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Frequently Asked Ventilator Care Questions:

ventilator questions

While the terms “pulmonary” and “respiratory” are generally used to describe breathing and the lungs, vent programs take respiratory care to another level. We’ve learned never to underestimate patients, as many individuals with tracheostomies or ventilators can live independent, active lives. As one patient put it, “I’m not attached to the ventilator. The ventilator is attached to me.” Life with a ventilator can bring unique challenges, but the right care can help you gain strength and confidence.

Ventilators may sound scary, but they are specialized equipment commonly used to facilitate breathing following illness or injury. A tracheostomy, or “trach” is a surgically created opening in the throat. The ventilator, sometimes called the “vent,” is a breathing machine that pumps oxygen into the body through a small cannula inserted into the trach. Some patients have a trach but do not require the support of a ventilator.

Will I be able to eat or talk?

Vents require special attention when it comes to eating. Some people may have trouble swallowing due to the trach or other medical conditions, and will require feeding tubes or special diets of softened foods or thickened liquids.

Speech can present some challenges for people with trachs and vents. While you may be able to learn to use a speaking valve, other options include having your lips read, using a letter board, or writing messages using paper or a whiteboard. Specially trained speech therapists can help you strengthen muscles and find the best way for you to communicate, and can even help you find the best way to get nutrition, whether through oral feeding or other means.

Can I Return Home?

For many people living with vents, life at home supported by family or home care is not only possible, but optimal. In our experience, some patients can be weaned off of the ventilator entirely through a program of rehabilitation. For other patients, rehab allows them to live independent and active lives. Ventilator programs can provide the care you need, whether that’s short-term rehab and education to help you return home and live independently, or long term care with activities and amenities to make sure your new normal is as comfortable and enjoyable as possible.

How can a Speech Therapist help?

With a thorough knowledge of muscles in the mouth and throat, speech therapists are instrumental in helping vent and trach patients regain strength and improve quality of life. Rehab plans often include a speech therapist who works with patients to retrain and strengthen the muscles necessary in swallowing and speech.

For example, speech therapists can help patients who have difficulty swallowing. They assist in determining the best diet or feeding option for patients with trachs and vents. Bedside swallow exams allow a speech therapist to evaluate a patient’s current abilities, modifying their diet accordingly.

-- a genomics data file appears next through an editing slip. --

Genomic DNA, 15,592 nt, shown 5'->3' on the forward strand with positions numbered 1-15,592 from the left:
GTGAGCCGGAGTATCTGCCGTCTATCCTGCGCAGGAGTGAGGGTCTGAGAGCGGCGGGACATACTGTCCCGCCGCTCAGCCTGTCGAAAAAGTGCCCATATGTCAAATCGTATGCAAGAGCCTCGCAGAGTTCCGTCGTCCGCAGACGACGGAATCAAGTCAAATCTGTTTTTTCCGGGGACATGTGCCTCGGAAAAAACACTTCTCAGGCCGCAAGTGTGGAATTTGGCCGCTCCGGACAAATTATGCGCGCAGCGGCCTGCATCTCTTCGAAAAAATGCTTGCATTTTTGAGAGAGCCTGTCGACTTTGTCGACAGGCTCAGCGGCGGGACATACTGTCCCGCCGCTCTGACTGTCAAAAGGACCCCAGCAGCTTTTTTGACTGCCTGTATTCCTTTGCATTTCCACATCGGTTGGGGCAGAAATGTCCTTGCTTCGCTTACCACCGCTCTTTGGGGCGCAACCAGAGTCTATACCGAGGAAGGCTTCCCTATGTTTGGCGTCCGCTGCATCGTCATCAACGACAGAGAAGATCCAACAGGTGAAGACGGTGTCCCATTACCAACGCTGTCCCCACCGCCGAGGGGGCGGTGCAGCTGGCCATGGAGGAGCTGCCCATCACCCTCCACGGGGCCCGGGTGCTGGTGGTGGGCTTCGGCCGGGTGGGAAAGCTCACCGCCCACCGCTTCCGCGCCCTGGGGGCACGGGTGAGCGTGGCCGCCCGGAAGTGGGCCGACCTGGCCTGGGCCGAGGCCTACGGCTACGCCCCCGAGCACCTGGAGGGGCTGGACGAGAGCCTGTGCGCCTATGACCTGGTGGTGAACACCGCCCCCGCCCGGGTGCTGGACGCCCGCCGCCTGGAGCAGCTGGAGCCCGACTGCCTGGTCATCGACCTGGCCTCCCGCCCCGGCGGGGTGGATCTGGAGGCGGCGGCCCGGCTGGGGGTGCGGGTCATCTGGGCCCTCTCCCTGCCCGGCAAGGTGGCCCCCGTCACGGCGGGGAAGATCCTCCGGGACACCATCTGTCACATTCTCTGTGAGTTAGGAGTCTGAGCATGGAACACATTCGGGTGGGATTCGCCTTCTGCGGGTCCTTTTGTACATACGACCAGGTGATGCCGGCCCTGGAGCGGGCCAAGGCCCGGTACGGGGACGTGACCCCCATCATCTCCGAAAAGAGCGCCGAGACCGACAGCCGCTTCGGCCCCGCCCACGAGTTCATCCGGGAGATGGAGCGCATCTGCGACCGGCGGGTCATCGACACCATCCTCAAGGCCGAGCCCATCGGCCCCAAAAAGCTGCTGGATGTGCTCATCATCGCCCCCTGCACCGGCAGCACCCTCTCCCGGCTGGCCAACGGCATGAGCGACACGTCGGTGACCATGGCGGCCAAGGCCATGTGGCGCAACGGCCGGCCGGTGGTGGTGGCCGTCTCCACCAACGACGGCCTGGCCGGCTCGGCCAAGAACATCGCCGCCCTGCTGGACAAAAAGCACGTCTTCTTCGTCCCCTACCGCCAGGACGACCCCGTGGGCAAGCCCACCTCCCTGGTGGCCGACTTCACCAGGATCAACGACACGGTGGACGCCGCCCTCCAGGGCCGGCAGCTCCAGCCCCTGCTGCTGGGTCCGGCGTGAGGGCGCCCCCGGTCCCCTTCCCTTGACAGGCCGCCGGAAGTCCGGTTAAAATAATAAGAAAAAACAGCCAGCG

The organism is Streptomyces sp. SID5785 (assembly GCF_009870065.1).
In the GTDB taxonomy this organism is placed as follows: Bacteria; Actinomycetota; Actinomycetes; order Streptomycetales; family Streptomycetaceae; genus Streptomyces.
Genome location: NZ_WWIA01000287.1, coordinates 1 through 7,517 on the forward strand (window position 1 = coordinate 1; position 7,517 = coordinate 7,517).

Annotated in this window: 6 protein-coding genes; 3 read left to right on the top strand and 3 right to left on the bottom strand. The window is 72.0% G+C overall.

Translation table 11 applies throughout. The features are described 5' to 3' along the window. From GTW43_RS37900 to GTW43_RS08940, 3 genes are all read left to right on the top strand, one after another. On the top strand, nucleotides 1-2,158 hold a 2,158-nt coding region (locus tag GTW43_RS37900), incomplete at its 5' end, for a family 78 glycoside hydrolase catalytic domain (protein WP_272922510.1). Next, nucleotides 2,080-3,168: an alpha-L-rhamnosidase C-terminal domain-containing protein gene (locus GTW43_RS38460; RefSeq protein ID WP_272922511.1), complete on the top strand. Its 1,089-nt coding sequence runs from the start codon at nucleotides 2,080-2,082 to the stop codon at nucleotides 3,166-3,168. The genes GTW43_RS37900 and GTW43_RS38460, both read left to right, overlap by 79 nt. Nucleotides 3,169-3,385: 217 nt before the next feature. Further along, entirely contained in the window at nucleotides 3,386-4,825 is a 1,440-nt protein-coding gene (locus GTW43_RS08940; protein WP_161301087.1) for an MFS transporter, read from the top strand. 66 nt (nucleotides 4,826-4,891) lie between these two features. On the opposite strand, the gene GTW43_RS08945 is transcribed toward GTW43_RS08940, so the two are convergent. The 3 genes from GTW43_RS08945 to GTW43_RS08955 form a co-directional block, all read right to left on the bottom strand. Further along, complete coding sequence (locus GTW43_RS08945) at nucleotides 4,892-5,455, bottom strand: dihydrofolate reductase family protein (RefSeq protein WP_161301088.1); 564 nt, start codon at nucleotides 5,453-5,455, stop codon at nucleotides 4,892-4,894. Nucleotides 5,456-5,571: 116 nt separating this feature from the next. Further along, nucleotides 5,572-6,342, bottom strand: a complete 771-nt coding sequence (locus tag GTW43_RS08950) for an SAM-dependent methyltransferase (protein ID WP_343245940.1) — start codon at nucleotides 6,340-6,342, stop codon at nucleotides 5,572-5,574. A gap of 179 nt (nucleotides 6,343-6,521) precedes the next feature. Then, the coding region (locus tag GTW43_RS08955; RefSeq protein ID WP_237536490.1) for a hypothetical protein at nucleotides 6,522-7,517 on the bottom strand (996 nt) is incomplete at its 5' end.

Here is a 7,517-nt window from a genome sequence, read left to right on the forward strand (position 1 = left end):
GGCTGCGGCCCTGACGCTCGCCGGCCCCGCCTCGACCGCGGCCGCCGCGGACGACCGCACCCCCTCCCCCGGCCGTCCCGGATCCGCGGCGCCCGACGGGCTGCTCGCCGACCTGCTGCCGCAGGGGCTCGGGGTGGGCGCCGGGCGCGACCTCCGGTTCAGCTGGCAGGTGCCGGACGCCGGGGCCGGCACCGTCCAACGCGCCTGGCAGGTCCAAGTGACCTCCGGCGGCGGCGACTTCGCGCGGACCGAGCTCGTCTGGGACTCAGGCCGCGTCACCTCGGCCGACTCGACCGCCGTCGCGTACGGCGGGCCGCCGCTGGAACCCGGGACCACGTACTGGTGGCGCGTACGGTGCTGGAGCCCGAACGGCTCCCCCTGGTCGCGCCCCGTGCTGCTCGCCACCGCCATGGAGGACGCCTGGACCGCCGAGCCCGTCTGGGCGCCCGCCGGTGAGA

Speech therapists also help patients find the best way to communicate. Vocalizing can be frustrating and tiring with a vent. Goals of therapy may include training to use a speaking valve, strengthening throat muscles to make speech easier, or learning to communicate through non-vocal means.

Dedicated pulmonary ventilator units include an interdisciplinary team of dedicated respiratory therapists and nursing staff with decades of experience. We take pulmonary rehab to another level, with the resources and expertise to care for patients with tracheostomies (trachs) and ventilators (vents).

Experienced respiratory therapists are available around the clock to provide trach and vent care whenever you need it. All of our staff are specially trained to handle ventilators and tubes, helping put you or your loved one at ease.

The unit itself is designed uniquely with comfort and safety in mind. An integrated alarm system immediately notifies nurses and therapists when patients need attention.

Different Approaches to Ventilator Care:

Getting off the vent isn’t always the first priority. While other programs may try to wean prematurely, focusing on patients’ strength and endurance to ensure success is a main concern. A well thought out care routine builds trust with patients and their families, allowing professionals to share the benefits of their expertise.

Remaining as active as possible also facilitates rehab and recovery. Dedication to quality of life, encouraging patients to get out of bed, eating, and living as independently as possible is the most important part of recovery to as normal as possible.

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Frequently Asked Ventilator Care Questions
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